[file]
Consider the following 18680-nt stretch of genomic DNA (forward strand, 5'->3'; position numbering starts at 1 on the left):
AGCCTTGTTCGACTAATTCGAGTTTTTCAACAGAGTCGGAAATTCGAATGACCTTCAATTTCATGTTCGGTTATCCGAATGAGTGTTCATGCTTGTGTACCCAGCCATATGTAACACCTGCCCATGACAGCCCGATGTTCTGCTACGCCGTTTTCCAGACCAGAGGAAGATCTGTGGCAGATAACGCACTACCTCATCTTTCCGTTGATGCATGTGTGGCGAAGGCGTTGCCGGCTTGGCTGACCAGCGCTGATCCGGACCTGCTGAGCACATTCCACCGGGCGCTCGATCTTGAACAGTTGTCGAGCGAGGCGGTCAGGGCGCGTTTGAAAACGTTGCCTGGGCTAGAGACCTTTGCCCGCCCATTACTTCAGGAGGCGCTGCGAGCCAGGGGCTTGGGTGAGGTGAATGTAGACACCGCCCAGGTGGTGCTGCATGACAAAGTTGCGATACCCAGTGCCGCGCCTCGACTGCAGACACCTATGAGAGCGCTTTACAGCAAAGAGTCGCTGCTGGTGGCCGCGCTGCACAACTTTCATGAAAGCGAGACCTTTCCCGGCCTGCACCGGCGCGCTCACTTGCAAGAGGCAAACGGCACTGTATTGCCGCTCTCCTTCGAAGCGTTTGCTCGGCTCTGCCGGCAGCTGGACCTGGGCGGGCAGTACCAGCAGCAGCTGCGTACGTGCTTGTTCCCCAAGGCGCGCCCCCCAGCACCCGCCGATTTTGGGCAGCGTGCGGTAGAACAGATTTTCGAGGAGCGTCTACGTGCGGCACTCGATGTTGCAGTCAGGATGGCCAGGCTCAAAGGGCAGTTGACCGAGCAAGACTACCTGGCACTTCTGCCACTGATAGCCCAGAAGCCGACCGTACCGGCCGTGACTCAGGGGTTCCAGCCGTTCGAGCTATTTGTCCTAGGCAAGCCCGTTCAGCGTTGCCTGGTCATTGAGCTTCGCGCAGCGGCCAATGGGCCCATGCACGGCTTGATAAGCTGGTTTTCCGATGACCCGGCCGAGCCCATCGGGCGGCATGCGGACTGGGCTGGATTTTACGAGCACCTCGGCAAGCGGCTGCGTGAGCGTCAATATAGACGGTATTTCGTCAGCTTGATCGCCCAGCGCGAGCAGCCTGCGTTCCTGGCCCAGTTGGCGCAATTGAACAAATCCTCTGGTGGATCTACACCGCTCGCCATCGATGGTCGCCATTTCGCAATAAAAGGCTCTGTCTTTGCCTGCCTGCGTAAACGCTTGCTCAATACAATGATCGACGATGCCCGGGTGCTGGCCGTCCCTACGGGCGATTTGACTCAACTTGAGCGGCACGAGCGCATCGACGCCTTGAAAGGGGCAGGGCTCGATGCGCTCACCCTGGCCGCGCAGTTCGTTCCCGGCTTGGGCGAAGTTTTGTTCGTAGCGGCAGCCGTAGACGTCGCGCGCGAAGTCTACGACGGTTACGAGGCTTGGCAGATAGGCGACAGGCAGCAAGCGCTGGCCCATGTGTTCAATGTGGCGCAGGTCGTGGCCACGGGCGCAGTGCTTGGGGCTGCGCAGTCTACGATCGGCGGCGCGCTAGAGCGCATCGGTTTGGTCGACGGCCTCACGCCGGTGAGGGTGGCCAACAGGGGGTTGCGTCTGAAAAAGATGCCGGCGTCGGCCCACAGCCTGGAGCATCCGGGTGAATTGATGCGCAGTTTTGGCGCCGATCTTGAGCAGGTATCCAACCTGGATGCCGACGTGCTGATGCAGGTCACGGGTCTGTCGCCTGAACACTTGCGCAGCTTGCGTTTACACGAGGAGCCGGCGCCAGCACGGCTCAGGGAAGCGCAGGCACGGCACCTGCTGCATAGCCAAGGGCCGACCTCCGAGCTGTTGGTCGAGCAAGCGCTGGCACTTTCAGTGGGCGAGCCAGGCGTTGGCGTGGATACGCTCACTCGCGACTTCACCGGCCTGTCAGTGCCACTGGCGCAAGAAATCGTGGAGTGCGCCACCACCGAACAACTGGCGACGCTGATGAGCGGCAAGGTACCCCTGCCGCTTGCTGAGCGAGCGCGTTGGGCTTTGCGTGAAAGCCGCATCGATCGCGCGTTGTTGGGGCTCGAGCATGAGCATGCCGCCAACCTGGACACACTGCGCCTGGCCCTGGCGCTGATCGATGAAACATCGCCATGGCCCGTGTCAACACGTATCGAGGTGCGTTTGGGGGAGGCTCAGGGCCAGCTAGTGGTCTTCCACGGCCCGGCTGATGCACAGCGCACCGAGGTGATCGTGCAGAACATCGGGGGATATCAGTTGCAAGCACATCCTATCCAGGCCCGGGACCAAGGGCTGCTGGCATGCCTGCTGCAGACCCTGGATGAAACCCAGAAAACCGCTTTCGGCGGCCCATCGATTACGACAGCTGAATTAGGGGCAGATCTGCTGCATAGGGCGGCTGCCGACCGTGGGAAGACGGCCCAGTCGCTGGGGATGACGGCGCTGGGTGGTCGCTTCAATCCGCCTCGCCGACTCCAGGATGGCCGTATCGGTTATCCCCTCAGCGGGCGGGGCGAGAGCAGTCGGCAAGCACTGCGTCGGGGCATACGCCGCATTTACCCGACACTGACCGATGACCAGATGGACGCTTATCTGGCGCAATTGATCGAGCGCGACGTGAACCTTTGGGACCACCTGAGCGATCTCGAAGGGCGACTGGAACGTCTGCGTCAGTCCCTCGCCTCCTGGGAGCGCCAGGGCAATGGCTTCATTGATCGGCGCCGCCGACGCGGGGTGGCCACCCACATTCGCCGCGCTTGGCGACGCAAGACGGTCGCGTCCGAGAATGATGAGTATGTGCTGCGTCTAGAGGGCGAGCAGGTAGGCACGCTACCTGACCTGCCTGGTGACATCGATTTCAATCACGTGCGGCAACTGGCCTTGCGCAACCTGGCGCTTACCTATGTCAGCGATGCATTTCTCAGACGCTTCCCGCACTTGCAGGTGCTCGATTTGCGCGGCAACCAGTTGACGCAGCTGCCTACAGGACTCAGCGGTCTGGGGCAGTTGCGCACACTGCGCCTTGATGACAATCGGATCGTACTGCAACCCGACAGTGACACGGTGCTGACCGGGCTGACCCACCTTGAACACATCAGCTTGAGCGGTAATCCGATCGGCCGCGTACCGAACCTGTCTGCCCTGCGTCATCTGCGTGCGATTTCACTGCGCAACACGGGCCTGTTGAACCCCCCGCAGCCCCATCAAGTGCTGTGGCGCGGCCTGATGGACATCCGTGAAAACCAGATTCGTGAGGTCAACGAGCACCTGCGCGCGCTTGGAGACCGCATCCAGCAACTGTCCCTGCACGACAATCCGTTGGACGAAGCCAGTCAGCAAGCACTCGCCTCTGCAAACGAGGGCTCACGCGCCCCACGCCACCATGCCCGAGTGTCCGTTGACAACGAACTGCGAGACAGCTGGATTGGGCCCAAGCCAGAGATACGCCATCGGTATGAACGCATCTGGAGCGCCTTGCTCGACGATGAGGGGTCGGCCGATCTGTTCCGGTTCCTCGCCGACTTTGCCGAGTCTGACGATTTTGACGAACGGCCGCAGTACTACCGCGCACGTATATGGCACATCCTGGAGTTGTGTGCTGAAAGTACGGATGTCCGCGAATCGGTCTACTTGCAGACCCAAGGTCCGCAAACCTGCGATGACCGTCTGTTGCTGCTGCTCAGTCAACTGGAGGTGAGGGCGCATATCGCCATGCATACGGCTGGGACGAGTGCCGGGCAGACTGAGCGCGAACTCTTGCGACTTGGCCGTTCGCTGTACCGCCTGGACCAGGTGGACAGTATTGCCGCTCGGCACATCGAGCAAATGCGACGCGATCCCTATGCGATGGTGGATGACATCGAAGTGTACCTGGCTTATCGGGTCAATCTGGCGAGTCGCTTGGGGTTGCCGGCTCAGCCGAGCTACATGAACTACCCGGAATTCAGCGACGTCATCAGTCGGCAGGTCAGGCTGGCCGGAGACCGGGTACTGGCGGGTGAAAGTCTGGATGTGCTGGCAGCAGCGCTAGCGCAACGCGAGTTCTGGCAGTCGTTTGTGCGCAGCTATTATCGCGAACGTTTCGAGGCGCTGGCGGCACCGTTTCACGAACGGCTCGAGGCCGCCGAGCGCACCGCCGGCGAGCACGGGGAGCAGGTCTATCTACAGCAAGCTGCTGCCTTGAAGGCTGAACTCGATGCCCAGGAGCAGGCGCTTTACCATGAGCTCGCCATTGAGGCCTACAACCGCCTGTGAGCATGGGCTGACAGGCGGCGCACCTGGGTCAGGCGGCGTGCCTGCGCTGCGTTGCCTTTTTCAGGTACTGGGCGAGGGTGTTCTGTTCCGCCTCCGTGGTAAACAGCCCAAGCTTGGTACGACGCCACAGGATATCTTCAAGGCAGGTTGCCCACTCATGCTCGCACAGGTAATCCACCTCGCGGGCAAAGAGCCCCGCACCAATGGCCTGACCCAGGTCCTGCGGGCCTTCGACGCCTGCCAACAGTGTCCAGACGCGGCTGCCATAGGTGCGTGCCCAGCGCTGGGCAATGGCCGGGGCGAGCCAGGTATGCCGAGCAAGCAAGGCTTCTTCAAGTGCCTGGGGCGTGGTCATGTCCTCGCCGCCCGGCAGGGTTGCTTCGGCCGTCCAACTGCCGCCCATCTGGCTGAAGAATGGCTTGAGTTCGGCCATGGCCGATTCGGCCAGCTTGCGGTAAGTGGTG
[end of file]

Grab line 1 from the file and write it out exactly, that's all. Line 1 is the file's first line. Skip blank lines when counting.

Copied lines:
Consider the following 18680-nt stretch of genomic DNA (forward strand, 5'->3'; position numbering starts at 1 on the left):